The Role of Trust in an Era of AI Bots
Permission marketing is not new. But the principles of opt-in marketing are often abused. AI will antagonize rising tensions about privacy and personal data usage.
Before discussing AI’s impact on personal data usage, it’s helpful to review the current state of privacy ethics. The Cambridge Analytica crisis revolved around the exploitation of people’s data, particularly their friend networks, were exploited. In actuality, their use of the free social network Facebook came with an opt-in that allowed Facebook to sell their user data. The small print four paragraphs down in the user policy escapes most users.
That being said, the use of data was egregious, destroying trust on a widespread basis. While the extreme example offended, thousands of unknown abuses occur, too; they just haven’t been exposed.
With social networks marketers continually abusing permission-based data, most consumers no longer trust anything they read or see online. A May 2018 poll conducted by Lincoln Park Strategies and RAD Campaign revealed some astonishing data about Americans online data usage:
73% believe social media companies are collecting and selling their data
74% don’t read or skim social network terms of service
75% of Americans think their data is getting tracked by cookies without their consent
58% believe in-home smart speakers collect their data
The new European regulations on data usage by companies — GDPR — attempts to rectify some of the issues by forcing companies doing business in Europe to get full opt-in to collect data and notify users of data breaches. Many American companies comply with GDPR to protect international customers using prompts on their sites to allow cookies.
The Lincoln Park Strategies/RAD Campaign study demonstrates that most Americans will blow through these opt-ins to use services regardless of data usage. However, they assume that their data is being used to exploit them.
AI only complicates the matter with bots getting deployed to find mirror audiences and implement a wide array of automated communications services — from email and texts to pop-ups and chatbots — to convert customers. Further customer segments matched against more massive databases of lookalike customers to generate new business leads.
Because customer data is widespread and used online through casual opt-in policies, many people receive unwanted communications from companies they never interacted with. Usually, this takes place in the form of advertisement and spam emails, but can include other methods like robocalls. Thanks to AI, we’re seeing a dramatic increase in this kind of activity.
How AI Will Thrust a Moral Mirror on Companies
The dangers are multifold from AI usage in this manner. Data and developer biases that may prevent some customer segments from enjoying services will continue to create a moral and ethical crisis for companies. By far, unintended data and algorithm biases can paint brands as biased or politically motivated.
Further, companies will bear the brunt of consumer angst. It doesn’t matter that they only deployed machine learning programs to better their business. Customers assume they vet their data and AI usage, and if not, then the brand breaks trust.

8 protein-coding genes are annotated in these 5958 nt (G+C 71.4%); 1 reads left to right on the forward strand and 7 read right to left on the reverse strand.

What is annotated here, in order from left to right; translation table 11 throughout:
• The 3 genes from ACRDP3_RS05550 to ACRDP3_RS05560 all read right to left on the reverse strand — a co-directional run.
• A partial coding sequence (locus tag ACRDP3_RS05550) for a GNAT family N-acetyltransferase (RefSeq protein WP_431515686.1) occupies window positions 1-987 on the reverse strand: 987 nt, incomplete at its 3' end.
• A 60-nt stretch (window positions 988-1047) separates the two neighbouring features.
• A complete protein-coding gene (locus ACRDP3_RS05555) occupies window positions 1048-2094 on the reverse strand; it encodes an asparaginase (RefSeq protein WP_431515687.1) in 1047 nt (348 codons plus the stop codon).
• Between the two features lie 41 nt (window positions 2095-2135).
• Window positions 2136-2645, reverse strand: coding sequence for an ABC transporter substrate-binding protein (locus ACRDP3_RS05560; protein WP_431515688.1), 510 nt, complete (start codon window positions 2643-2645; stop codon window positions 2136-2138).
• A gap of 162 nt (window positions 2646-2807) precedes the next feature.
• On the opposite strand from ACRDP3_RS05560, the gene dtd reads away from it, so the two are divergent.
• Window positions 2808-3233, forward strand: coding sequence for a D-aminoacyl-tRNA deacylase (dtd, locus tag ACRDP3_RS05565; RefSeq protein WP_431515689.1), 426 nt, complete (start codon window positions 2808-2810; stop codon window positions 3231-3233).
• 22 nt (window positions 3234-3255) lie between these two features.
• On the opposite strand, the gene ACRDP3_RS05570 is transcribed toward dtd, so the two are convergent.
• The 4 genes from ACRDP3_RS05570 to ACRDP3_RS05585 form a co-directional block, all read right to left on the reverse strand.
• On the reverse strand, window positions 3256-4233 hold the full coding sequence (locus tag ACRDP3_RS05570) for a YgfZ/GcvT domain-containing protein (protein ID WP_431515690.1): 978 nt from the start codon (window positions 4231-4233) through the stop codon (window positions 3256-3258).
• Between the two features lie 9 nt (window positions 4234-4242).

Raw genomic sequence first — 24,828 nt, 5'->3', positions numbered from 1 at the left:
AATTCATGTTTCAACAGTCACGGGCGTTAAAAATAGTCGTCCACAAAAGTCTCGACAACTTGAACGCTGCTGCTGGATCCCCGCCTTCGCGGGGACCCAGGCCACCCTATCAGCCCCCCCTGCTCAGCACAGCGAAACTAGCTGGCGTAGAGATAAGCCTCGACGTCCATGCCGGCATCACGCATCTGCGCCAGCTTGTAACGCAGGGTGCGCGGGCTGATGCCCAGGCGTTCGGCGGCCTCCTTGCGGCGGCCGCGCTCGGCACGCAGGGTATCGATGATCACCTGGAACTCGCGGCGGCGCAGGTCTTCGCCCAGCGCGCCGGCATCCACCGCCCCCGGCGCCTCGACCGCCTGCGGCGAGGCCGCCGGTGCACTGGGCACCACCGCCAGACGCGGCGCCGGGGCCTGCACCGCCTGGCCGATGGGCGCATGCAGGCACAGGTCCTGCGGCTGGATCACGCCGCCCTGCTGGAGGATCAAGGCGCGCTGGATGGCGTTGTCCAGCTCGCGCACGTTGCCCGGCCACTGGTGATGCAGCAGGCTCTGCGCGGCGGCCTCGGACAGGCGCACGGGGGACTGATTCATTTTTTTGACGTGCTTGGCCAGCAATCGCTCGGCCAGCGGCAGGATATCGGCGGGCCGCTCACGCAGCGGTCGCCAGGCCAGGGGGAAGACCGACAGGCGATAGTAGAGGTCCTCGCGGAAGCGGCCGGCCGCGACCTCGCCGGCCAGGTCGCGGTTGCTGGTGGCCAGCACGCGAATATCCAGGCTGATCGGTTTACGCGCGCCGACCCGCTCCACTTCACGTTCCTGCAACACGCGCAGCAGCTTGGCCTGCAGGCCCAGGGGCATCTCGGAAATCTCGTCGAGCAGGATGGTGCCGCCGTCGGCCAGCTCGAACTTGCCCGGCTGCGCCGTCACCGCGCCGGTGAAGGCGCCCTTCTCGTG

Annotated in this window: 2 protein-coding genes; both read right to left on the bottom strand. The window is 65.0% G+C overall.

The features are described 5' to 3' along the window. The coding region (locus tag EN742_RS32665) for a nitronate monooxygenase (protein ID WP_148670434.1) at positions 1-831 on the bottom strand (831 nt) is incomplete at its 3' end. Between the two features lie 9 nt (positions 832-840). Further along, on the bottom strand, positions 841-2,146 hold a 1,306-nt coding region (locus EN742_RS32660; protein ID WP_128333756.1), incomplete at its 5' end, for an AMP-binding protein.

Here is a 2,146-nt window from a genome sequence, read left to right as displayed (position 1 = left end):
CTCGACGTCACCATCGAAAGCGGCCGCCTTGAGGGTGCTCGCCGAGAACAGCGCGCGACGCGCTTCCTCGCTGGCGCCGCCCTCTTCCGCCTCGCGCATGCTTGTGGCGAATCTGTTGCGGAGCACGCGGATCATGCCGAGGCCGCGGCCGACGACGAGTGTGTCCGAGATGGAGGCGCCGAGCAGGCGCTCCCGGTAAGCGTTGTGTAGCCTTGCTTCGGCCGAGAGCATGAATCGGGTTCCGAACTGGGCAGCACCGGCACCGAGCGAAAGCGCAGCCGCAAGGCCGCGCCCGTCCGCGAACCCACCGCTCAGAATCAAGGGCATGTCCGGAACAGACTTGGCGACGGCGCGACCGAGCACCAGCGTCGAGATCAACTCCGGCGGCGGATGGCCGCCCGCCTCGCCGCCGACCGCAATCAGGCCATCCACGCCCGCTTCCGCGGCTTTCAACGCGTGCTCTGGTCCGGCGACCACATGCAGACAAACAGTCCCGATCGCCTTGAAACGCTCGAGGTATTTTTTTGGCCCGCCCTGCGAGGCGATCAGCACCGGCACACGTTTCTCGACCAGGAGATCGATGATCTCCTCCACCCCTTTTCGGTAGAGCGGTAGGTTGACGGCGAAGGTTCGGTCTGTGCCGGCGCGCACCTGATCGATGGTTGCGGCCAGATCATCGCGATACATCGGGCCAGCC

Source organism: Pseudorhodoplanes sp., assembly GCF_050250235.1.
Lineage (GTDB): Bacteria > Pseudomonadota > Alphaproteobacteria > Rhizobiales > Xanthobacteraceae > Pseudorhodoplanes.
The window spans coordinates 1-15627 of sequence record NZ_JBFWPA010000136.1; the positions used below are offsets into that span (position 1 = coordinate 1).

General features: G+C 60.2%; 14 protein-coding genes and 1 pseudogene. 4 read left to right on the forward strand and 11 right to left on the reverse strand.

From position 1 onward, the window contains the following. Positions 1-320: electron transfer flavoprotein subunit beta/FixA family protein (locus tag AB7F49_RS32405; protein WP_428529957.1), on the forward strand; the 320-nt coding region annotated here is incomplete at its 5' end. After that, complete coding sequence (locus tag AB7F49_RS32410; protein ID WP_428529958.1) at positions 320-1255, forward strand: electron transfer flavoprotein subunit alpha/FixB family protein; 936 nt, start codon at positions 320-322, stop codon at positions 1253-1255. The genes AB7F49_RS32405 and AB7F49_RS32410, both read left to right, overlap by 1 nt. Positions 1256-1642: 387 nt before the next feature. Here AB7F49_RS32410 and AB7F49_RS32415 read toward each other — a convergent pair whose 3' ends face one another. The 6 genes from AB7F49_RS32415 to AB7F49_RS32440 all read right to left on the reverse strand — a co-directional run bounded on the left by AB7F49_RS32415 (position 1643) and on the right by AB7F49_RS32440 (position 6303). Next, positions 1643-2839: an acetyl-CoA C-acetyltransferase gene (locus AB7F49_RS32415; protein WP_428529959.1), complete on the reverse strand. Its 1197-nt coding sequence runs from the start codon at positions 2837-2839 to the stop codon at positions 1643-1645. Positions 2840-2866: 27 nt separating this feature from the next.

Most marketers integrate machine learning programs offered by third parties based on vendor promises and past performance. When purchasing a database or an algorithm, a marketing strategist assumes its clean. Consumers will not allow blame for a resulting problem to be placed on a third party tech company, even if it is Google or Facebook.
The Forrester Report “The Ethics Of AI: How To Avoid Harmful Bias And Discrimination” examined the challenges faced by bias and made ethics conclusions that every marketer should know. Governments cannot be relied on to create effective regulations to protect online data. Instead, consumers will look to corporations to become good or bad arbiters of data. As a result, when a data breach, bias, or another form of data exploitation occurs because of AI, the brand gets tarnished.
Forrester Ethics of AI report author Brandon Purcell writes, “Just as FICO isn’t held accountable when a consumer questions a bank’s decision to deny them credit, so Amazon, Google, and other providers of trained machine learning models will not be held accountable for how other companies use their models. Instead, the companies themselves, as the integrators of these models, will bear the consequences of unethical practices.”
Vetting AI and data solutions to ensure sound implementation will require marketing departments to deepen their vetting processes. In many ways, while a vendor may have a good answer, the brand itself will need to check the integrity of the algorithm against bias. That requires brands to possess or have access to quality data scientists for quality assurance.
Some may see this as a personal bias, but after working in marketing for more than 20 years, I sincerely doubt that a vast majority of brands will do this. While we as a profession do a great job of talking about ethics and best practices, most do not or can not marshal the internal resources, buy-in, or knowledge to protect their companies from machine learning produced transgressions.
As a result, many brands will have what Brandon Purcell calls a “moral mirror” thrust upon them, showing them and their customers the unconscious biases of their businesses. Unfortunately, these challenges will be aired on the public stage, almost certainly creating a crisis in the worst instances. The moral mirror will become a Black Mirror.
Marketers and their executive teams should revisit their crisis PR plans. Specifically, marketers should create guidelines for an AI-related adverse event — specifically, the ability to address data exploitation or bias in a manner that satisfies customers.